Sources: Marines could search Tora Bora
189 suspected al Qaeda arrested by Pakistan; 3 more prisoners in U.S. custody
KANDAHAR, Afghanistan (CNN) -- Two U.S. military sources confirmed Thursday that up to 500 Marines could be ready as soon as this weekend to begin searching caves in Tora Bora for al Qaeda members.
The sources emphasized that Gen. Tommy Franks, head of U.S. Central Command, has not given final approval to the mission. But the Marines are available to deploy more quickly than Army troops, so Franks could well decide to send them on short notice.
There are 1,600 Marines in the region. Some, already at Camp Rhino or Kandahar airport, could be sent or the Marines could be supplemented by Army forces.
One source said time is essential. The military wants to begin and finish the search quickly before the situation on the ground changes too much or there are complications caused by the winter weather, like a large snowfall.
The Marines do have some mountain warfare training. They would conduct the mission with ordnance disposal teams to detonate mines and booby traps.
In Pakistan, authorities in Parachinar, a remote area near the Afghan border, said Thursday they had arrested 189 people in the last 10 to 12 days believed to be al Qaeda fighters.
Security is heavy in the White Mountains in the Tora Bora region in eastern Afghanistan as U.S. and anti-Taliban forces continue searching for al Qaeda or Taliban fighters fleeing the area, sometimes crossing over into Pakistan.
CNN reported that there are major roadblocks and heavy deployment of Pakistani forces along the Afghan frontier.
Defense Secretary Donald Rumsfeld said Wednesday that the Pakistani army had deployed seven battalions in the area to round up al Qaeda or Taliban fighters.
On Thursday, Pentagon officials said three new detainees were flown out to the assault ship USS Peleliu in the Arabian Sea, joining five others, including U.S. citizen and Taliban member John Walker.
That brings to 23 the number of al Qaeda and Taliban fighters in the custody of U.S. forces, including 15 who are being held near Kandahar.
Pentagon spokeswoman Victoria Clarke told reporters that "we think they are of enough interest that we want to hang on to them."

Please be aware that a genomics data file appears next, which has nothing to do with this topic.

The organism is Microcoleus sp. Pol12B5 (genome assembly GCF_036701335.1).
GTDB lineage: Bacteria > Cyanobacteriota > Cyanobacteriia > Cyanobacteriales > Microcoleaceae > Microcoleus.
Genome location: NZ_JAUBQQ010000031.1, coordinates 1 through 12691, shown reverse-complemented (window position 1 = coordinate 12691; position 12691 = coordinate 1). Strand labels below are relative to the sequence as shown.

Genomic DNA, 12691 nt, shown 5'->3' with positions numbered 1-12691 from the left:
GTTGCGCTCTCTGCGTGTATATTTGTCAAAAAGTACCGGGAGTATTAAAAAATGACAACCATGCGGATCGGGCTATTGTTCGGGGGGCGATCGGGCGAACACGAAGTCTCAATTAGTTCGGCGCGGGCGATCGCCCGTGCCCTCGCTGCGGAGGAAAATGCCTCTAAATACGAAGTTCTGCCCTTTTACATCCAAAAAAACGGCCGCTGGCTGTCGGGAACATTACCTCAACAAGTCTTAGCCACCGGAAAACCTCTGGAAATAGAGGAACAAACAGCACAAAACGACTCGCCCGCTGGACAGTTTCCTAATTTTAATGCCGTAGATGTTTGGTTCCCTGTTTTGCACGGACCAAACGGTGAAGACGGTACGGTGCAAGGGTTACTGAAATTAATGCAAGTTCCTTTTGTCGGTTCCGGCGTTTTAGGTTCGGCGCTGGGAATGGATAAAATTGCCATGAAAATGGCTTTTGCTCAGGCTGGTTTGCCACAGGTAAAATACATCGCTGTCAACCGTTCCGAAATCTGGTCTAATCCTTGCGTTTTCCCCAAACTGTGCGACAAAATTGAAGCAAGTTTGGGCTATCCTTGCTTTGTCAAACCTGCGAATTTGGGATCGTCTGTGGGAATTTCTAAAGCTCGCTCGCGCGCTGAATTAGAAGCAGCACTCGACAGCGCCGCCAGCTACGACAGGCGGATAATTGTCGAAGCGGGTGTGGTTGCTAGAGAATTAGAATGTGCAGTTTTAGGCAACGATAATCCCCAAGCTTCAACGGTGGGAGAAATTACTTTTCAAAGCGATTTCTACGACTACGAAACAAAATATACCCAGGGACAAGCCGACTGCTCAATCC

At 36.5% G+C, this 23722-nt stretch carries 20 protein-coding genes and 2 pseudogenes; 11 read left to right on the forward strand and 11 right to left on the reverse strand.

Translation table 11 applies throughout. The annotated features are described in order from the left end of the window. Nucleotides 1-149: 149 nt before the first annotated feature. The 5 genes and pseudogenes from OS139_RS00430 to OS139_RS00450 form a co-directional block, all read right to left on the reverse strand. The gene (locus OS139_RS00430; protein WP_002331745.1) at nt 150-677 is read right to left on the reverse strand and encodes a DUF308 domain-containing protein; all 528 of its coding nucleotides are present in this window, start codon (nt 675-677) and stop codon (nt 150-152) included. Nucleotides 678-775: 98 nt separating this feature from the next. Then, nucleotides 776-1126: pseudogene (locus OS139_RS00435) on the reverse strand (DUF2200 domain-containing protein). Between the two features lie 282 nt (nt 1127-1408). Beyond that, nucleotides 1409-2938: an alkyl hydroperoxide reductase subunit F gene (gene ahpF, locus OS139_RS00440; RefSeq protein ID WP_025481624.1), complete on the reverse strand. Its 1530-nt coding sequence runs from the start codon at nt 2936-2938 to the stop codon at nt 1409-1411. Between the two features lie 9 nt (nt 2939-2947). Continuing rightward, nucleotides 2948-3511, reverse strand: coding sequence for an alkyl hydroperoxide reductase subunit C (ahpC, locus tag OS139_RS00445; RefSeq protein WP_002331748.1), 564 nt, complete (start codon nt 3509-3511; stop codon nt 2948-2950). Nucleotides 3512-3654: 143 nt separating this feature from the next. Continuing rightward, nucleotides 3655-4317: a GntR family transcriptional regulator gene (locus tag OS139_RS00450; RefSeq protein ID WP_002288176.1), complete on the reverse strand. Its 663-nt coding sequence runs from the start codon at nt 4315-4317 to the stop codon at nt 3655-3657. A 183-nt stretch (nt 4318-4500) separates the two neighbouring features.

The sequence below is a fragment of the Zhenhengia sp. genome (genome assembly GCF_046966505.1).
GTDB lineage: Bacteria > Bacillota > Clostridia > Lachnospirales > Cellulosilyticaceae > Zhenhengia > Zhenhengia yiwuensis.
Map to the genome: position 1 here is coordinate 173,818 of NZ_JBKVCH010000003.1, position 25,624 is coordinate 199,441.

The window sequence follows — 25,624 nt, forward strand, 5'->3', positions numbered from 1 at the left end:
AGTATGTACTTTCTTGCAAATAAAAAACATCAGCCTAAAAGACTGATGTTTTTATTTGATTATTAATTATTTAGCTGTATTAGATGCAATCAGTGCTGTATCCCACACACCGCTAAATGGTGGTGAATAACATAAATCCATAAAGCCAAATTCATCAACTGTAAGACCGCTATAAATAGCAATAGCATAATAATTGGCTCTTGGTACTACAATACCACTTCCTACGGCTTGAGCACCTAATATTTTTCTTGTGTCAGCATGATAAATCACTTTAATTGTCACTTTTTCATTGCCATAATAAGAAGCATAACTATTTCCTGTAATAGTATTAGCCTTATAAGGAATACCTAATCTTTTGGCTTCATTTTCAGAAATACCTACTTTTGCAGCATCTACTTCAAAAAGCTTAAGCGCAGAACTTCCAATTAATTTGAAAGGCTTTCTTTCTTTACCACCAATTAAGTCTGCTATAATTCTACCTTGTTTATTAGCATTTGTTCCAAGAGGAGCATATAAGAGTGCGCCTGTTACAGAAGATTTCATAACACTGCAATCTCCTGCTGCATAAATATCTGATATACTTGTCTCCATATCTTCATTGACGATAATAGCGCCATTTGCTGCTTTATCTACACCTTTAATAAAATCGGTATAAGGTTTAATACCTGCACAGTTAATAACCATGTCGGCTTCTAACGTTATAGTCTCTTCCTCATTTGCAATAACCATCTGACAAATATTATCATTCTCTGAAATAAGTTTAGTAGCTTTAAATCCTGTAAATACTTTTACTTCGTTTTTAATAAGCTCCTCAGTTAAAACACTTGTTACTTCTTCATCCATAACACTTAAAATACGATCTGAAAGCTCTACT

She said the three new detainees came from Mazar-e Sharif, where a prisoner revolt in November resulted in the death of a CIA officer and Taliban prisoners and Northern Alliance fighters.
No bombing for second day
In an update on military action, Clarke said U.S. aircraft flew some 141 missions over Afghanistan on Wednesday, but for a second consecutive day dropped no bombs.
On the ground, anti-Taliban and U.S. forces continued searching caves in the Tora Bora region for leaders of the Taliban and al Qaeda.
"Our objective is to get very senior al Qaeda and Taliban leadership and work these tunnels to see who we might find," Clarke said.
She did not comment directly on reports that most senior Taliban and al Qaeda leaders remain at large.
Asked whether more U.S. troops could be added to the force working the caves, Pentagon spokesman Dick McGraw refused comment but did say, "I couldn't tell you even if I knew."
On Wednesday, 13 people -- including seven al Qaeda prisoners -- were killed when prisoners took over a bus near the Pakistan-Afghanistan border Wednesday, according to local commanders in Pakistan.
Twenty prisoners were apprehended, but 21 others got away and are being sought by Pakistani authorities.
Wounded anti-Taliban fighters return to Afghanistan
Nine anti-Taliban fighters who were wounded in a December 5 friendly fire incident and treated by the U.S. military returned to Afghanistan on Thursday.
They arrived at Kandahar airport aboard a U.S. airplane. They were met by Gul Agha Sherzai, the governor of Kandahar province, who was escorted onto the base. He and Brig. Gen. James Mattis welcomed the fighters back to Afghanistan.
It was described as a traditional greeting. Sherzai kissed the fighters on their cheeks. They got in vehicles and left the base.
The fighters were treated aboard U.S. ships in the Arabian Sea.
Three U.S. Green Berets and six Afghan opposition fighters were killed in the incident when a B-52 dropped a 2,000-pound bomb near their location. The U.S. troops had requested the airstrike in an attempt to dislodge Taliban fighters dug in around Kandahar. The incident is under investigation by the Pentagon.
U.S. officials said 13 U.S. troops and 18 Afghan fighters were wounded.
-- CNN Correspondent Kamal Hyder and Producer Brad Wright contributed to this report.
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